A Moment Frozen in my Mind

I have several moments  frozen in my mind.  One is watching the Challenger explode.  Another is my mother yelling “John Lennon is dead!”.  I watched the Twin Towers fall on Live TV with a co-worker and kept thinking “Oh my God….those buildings are full of people.”

Technology today allows us to witness our times’ greatest tragedies Live and in High Definition.  I still haven’t decided if that’s a good thing or a bad thing but I do know that bearing witness to these catastrophic events leaves me feeling like I have a responsibility, even obligation, to take the lessons taught by these events and grow from them personally. I can never, ever forget how lucky I am.

It’s so easy to take our comfort, safety, and even our lives for granted.  As we watched the tsunami roll over Sendai we knew we were witnessing the unspeakable;  there were people in those buildings and vehicles that were dying in the devastation.  To helplessly watch as these people died, knowing there wasn’t a thing anyone could do, caused a cold, inner stillness as the realization of our own fragile mortality was driven like a steel stake into our hearts.  To know that the forces of nature can strip from us our families, our friends, our safety, our homes, our livelihoods.   To really KNOW that it can happen between beats of a hummingbird’s wings.  That fast.  That final.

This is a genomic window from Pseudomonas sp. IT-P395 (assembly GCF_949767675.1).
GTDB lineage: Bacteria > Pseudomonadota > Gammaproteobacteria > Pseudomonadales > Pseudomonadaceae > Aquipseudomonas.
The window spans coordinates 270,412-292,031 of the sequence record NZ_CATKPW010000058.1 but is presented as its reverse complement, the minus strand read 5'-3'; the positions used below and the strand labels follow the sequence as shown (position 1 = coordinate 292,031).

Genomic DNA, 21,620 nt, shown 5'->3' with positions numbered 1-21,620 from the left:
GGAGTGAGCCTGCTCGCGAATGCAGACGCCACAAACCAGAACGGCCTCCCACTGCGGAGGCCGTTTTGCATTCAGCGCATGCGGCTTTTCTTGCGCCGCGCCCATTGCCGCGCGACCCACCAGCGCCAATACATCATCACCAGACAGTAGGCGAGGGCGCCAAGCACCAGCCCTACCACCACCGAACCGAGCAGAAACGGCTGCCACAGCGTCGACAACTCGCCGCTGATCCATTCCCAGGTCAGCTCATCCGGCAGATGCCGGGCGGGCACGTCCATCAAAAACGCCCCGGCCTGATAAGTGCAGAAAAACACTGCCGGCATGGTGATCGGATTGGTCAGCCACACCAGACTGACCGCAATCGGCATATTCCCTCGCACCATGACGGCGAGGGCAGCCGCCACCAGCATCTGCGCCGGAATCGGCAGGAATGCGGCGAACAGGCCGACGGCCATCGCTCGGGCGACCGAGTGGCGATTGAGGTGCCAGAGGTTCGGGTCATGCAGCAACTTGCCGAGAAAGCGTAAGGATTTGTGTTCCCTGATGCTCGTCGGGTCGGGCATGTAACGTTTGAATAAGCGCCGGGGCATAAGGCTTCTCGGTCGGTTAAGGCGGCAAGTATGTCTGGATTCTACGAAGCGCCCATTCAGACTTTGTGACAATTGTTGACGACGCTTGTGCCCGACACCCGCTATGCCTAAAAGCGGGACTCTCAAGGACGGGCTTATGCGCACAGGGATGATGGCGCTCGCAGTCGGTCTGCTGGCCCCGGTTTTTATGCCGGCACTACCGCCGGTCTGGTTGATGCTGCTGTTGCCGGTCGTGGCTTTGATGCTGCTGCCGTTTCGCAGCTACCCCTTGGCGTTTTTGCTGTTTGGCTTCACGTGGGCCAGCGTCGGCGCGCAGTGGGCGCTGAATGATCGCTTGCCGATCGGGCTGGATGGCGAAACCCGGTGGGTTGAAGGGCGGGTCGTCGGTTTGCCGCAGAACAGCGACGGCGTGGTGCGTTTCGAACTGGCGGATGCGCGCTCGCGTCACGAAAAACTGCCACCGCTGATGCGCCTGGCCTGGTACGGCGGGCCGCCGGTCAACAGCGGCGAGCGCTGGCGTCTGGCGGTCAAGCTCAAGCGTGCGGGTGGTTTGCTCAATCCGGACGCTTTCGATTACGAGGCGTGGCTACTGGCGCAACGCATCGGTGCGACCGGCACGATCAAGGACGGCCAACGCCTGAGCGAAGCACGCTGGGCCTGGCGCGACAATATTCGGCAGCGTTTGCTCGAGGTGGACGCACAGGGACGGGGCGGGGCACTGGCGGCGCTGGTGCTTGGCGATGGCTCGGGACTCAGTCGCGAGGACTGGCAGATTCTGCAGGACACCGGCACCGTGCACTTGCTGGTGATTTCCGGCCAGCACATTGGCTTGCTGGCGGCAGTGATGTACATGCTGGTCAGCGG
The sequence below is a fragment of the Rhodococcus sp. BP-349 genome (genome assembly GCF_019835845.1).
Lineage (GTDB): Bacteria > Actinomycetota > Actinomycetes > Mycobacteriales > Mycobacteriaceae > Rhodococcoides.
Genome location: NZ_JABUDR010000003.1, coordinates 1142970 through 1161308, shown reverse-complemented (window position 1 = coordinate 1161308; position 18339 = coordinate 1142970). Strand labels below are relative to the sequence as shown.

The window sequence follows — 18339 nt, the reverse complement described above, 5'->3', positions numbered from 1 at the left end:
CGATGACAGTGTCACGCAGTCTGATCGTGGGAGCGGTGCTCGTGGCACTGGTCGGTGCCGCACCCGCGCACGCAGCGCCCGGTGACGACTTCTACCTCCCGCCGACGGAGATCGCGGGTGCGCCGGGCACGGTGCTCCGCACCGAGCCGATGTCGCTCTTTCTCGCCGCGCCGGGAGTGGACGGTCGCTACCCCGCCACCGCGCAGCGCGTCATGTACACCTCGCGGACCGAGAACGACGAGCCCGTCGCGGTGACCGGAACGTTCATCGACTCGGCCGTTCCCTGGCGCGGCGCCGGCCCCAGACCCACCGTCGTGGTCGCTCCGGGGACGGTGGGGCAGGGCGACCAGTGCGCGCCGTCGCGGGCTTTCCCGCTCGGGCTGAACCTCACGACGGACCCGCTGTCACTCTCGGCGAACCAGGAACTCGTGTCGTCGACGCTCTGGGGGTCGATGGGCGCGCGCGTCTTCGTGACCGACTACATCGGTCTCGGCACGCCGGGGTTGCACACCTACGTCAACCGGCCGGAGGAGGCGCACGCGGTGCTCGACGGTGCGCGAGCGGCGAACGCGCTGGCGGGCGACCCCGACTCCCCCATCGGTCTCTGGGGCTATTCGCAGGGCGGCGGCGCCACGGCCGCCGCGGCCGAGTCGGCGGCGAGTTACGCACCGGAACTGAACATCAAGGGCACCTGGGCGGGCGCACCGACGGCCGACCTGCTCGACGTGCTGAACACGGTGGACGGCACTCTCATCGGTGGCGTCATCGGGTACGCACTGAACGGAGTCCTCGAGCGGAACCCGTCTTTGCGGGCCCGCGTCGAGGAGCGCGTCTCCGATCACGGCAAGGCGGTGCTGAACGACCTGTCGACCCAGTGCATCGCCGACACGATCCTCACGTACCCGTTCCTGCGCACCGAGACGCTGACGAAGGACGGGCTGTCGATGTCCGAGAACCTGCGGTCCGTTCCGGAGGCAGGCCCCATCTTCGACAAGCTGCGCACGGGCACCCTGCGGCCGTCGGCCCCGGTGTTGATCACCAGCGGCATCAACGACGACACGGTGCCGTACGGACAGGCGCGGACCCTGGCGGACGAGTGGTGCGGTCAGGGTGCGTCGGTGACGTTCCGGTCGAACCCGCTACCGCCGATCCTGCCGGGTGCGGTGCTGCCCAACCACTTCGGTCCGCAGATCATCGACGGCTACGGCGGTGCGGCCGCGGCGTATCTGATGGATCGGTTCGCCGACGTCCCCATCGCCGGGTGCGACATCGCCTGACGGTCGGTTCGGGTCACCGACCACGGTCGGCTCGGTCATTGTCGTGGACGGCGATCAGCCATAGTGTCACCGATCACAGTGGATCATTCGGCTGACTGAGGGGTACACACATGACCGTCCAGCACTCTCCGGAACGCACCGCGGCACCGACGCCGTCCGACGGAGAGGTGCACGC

As I continue to watch the unfolding disaster in Japan my heart breaks for the millions of people affected, both there and around the world via family and friends.  And yet, as I watch, I am thankful for the lesson.  Now go hug someone you love.

Requiem for Japan

8 1/4″ x 11 3/4″

Soft Pastel, Watercolor, Archival Ink, Gouache

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